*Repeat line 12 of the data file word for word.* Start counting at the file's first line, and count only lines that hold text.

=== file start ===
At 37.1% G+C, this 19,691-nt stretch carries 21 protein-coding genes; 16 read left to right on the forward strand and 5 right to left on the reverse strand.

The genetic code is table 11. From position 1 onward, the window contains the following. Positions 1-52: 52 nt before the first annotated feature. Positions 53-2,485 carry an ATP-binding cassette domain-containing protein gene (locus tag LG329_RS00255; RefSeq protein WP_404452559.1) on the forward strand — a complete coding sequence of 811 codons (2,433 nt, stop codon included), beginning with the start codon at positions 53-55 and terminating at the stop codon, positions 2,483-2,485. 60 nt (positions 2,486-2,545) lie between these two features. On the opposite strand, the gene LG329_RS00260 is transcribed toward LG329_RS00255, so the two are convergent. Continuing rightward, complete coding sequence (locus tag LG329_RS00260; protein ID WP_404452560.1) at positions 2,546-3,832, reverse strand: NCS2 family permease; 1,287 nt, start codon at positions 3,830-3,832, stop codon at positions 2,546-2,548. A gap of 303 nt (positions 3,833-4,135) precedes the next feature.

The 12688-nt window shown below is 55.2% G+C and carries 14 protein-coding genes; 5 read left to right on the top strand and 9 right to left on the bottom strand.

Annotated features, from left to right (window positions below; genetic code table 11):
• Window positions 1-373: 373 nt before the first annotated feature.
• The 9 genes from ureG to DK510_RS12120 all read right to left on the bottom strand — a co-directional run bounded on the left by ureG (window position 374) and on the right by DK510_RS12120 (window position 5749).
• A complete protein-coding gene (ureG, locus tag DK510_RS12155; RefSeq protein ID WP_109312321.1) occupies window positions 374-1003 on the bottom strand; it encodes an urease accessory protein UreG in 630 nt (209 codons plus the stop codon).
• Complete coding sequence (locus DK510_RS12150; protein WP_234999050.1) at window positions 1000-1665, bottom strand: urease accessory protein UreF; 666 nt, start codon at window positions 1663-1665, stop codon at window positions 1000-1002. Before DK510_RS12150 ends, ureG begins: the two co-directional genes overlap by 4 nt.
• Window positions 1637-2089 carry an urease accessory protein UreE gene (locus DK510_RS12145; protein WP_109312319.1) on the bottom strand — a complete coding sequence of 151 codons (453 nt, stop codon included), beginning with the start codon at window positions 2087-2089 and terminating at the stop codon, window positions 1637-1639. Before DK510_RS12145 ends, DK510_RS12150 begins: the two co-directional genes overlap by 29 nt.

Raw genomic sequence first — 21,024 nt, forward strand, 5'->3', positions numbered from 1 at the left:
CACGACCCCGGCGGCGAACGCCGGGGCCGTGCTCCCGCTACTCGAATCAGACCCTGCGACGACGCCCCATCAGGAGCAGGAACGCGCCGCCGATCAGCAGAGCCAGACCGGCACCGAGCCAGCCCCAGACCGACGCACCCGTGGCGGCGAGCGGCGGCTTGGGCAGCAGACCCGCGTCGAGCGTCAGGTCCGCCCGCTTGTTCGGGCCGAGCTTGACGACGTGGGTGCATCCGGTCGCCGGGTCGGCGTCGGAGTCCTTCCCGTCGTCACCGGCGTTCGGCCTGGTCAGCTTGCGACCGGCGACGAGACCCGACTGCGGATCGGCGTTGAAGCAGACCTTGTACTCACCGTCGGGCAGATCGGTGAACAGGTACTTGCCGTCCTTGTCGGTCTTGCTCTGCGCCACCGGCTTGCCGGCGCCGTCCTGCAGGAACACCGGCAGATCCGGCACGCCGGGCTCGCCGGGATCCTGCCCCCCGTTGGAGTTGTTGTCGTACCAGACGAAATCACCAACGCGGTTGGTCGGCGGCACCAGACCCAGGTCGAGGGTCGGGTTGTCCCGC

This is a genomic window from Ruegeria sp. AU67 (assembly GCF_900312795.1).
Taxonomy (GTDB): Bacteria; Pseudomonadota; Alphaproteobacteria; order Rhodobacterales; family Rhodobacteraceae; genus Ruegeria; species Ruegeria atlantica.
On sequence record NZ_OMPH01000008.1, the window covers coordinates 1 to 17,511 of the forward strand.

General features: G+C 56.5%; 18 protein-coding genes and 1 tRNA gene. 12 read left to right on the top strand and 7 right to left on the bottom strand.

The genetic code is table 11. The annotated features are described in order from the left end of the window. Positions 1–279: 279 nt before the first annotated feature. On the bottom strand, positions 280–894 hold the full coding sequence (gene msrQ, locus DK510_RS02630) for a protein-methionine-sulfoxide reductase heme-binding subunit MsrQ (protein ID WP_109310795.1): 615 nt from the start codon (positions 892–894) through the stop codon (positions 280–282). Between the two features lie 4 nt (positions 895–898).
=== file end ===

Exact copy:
This is a genomic window from Ruegeria sp. AU67 (assembly GCF_900312795.1).